Introducing a Breast Cancer Care Quality Improvement (Q1) Toolkit – a comprehensive resource designed to enhance your ability to provide timely and equitable care to all patients, regardless of their background or circumstances.
The University of Chicago Center for Continuing Medical Education in partnership with the Academy for Continued Healthcare Learning (ACHL) has created the Leading the Way: Improving Breast Cancer Disparities in Chicago QI toolkit to reduce delays in patient care for minority patients in Chicago.
QI toolkit includes templates and educational workshops backed by data to equip breast cancer health professionals with up-to-date practices to serve patients in underserved communities.
- Education Materials & Tools: Access a range of patient-friendly materials, designed to raise awareness about the importance of early cancer detection and screenings among minority communities.
- Community Outreach Strategies: Discover effective strategies for reaching out to underserved communities and engaging them in cancer prevention and early detection initiatives.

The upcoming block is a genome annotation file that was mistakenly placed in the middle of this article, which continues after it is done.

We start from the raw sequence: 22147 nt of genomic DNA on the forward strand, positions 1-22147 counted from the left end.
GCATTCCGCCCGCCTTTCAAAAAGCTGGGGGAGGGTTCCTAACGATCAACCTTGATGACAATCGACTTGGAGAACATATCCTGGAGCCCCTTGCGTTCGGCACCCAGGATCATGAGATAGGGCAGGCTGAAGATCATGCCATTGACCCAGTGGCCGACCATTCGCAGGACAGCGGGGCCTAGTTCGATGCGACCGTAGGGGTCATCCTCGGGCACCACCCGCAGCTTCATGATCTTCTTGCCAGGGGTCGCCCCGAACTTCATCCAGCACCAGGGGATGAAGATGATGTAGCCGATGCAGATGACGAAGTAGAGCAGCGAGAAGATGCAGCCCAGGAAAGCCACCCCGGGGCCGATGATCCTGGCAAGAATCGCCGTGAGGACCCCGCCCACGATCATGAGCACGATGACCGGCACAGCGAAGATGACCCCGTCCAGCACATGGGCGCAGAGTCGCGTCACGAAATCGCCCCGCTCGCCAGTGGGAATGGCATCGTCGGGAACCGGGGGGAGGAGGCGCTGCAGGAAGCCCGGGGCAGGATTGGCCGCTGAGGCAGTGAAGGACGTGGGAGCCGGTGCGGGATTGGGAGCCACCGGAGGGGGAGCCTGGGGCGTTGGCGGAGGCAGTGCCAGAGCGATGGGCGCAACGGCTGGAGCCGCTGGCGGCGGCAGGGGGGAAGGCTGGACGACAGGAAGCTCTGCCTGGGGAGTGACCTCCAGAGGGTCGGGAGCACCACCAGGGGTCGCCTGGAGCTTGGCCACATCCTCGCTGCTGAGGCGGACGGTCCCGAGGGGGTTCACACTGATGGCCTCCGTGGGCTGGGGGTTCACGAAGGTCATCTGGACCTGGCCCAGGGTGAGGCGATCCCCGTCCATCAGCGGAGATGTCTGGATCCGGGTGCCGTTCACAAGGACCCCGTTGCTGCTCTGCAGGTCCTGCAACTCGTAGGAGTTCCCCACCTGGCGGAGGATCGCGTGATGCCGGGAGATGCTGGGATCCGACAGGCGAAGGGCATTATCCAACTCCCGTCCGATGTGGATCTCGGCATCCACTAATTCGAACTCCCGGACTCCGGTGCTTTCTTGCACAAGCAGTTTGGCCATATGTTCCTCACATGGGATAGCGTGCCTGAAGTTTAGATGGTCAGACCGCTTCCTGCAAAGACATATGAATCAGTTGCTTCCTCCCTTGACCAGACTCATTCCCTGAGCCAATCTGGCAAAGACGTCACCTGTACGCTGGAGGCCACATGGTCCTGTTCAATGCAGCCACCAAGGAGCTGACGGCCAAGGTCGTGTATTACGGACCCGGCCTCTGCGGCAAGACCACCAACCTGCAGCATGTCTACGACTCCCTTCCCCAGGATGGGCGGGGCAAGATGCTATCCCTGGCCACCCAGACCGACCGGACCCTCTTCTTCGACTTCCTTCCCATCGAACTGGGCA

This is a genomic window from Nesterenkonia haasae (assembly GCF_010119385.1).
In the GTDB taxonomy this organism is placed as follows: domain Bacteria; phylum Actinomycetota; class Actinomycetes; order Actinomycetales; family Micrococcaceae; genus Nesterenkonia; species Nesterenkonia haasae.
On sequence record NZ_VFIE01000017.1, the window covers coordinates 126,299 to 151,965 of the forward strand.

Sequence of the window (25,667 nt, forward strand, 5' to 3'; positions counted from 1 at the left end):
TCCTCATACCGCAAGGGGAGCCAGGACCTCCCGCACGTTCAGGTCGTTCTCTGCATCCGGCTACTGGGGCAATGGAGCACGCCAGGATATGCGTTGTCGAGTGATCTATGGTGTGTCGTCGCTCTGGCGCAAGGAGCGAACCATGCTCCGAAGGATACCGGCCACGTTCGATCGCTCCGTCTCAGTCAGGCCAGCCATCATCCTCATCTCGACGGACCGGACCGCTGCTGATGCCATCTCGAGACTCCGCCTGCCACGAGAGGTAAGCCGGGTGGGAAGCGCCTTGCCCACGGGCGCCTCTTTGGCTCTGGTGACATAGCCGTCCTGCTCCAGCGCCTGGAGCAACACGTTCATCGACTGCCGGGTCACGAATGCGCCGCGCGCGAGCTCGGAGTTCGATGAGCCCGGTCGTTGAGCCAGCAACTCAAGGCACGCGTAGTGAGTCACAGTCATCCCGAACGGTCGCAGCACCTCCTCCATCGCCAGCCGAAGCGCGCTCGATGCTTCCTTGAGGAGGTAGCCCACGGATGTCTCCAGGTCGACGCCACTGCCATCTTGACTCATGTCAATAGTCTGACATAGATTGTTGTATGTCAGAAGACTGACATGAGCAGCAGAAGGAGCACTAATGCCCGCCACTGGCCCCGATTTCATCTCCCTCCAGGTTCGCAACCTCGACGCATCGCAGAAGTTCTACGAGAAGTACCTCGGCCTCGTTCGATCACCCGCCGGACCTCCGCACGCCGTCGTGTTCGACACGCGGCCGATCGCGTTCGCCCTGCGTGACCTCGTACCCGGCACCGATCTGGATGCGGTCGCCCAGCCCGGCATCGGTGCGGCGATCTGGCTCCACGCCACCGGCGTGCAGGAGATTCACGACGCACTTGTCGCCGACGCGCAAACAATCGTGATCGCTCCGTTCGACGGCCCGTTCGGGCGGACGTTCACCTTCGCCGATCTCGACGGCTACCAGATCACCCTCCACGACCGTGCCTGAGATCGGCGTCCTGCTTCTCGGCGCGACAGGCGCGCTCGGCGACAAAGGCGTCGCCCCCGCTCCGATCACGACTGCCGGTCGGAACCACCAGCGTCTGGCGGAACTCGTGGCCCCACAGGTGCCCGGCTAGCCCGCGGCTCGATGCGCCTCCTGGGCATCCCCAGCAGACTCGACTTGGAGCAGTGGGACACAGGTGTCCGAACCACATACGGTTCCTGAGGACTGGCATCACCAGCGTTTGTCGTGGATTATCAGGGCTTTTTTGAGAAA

- Patient Stories: Gain insights from patient testimonials and experiences, helping you understand the challenges they face and how to better support them.
“Enhanced clinical training and continuing education in health professions can effectively translate research about what fuels disparities into actionable change.”
Download and distribute powerful vaccination QI resources for your community.
Sign up now to support health equity and sustainable health outcomes in your community.
MCED tests use a simple blood draw to screen for many kinds of cancer at once.
FYHN is a bridge connecting health information providers to BIPOC communities in a trusted environment.
Discover an honest look at our Medicare system.
ARC was launched to create a network of community clinicians to diversify and bring clinical trials to communities of color and other communities that have been underrepresented.
The single most important purpose of our healthcare system is to reduce patient risk for an acute event.